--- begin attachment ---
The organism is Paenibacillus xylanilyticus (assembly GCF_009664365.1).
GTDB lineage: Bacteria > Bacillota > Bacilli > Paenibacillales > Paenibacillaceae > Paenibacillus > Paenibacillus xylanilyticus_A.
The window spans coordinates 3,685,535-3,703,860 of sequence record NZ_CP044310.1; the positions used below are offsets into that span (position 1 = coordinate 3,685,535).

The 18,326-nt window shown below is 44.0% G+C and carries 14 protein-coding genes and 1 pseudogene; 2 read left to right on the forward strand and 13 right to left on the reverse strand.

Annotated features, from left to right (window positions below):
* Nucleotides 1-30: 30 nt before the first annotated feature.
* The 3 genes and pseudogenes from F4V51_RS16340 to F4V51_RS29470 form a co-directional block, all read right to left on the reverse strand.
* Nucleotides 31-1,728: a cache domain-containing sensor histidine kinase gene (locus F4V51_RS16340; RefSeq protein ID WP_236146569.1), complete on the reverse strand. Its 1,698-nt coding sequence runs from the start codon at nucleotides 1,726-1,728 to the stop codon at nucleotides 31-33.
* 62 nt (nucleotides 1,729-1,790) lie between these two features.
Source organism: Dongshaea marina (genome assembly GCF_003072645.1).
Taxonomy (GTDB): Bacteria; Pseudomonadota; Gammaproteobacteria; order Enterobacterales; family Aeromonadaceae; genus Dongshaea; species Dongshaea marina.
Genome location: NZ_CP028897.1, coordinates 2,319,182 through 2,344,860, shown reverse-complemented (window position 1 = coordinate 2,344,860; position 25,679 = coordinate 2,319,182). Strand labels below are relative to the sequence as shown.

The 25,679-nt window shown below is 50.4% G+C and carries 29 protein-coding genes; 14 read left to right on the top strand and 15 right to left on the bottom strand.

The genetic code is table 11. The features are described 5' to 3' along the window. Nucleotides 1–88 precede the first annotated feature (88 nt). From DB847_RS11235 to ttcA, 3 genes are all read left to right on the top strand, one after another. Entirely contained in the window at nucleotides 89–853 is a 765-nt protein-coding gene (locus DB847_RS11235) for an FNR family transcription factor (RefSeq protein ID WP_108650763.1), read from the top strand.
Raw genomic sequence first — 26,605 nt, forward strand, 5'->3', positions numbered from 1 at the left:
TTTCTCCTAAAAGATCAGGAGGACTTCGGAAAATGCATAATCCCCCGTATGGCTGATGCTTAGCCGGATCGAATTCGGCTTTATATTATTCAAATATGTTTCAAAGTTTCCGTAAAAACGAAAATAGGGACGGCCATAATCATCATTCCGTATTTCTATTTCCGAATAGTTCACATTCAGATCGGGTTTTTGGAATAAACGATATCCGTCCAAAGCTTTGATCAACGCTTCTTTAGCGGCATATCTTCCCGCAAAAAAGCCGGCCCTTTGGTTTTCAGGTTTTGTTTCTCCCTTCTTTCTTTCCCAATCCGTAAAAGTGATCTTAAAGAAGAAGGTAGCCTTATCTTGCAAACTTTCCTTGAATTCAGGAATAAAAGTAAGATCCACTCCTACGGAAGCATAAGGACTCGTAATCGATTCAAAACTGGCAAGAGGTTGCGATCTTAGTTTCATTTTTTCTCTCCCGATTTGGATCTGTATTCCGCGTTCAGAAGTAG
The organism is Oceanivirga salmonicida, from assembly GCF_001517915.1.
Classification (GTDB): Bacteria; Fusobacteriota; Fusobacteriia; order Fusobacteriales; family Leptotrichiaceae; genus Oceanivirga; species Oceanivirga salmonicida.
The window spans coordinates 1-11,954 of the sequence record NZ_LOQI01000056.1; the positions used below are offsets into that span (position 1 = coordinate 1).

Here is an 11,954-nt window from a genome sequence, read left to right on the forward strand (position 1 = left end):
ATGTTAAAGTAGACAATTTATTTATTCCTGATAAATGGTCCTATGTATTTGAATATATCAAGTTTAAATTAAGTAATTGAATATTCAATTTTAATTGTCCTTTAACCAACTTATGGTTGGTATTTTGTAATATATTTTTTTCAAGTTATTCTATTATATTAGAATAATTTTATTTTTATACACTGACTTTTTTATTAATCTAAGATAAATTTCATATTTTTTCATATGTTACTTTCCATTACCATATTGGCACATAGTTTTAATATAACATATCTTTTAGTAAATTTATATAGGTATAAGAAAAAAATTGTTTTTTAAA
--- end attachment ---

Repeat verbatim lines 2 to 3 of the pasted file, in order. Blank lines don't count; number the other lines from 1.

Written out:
GTDB lineage: Bacteria > Bacillota > Bacilli > Paenibacillales > Paenibacillaceae > Paenibacillus > Paenibacillus xylanilyticus_A.
The window spans coordinates 3,685,535-3,703,860 of sequence record NZ_CP044310.1; the positions used below are offsets into that span (position 1 = coordinate 3,685,535).